During the recent voter identification bill debate, the four senators who killed voter ID in the Senate Elections Committee wailed about the dangers they perceived of the voter ID bill expanding the rights of felons to vote.
That’s a nice political red herring if one is trying to frighten and confuse voters who don’t understand why people paying 20 years of lip service to wanting voter ID just killed it in a committee vote. But it has little to do with reality.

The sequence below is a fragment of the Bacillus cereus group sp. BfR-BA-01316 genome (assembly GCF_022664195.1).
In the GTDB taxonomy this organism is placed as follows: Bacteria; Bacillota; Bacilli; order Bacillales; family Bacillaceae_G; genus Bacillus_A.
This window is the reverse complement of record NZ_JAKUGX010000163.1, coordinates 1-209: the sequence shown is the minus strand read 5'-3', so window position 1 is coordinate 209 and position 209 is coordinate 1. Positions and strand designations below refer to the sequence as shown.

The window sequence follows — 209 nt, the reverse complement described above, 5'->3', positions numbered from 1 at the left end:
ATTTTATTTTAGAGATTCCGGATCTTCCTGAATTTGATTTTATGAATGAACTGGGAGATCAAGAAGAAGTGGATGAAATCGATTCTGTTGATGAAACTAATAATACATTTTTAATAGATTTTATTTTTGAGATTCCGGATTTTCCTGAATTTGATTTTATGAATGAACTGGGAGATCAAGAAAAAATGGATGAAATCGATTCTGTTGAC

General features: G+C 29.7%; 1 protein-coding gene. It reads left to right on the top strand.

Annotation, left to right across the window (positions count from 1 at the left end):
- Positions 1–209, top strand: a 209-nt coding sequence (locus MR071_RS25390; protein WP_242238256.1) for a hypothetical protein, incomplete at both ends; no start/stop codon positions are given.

Criminals convicted of 21 specific felonies are barred from voting under current state law. Those felonies include: armed robbery, arson, bigamy, bribery, carjacking, embezzlement, extortion, felony bad check, felony shoplifting, forgery, larceny, murder, obtaining money or goods under false pretense, perjury, rape, receiving stolen property, robbery, statutory rape, theft, timber larceny, and unlawful taking of a vehicle. Individuals convicted of felonies other than the 21 listed above may vote at all times – including while they are incarcerated.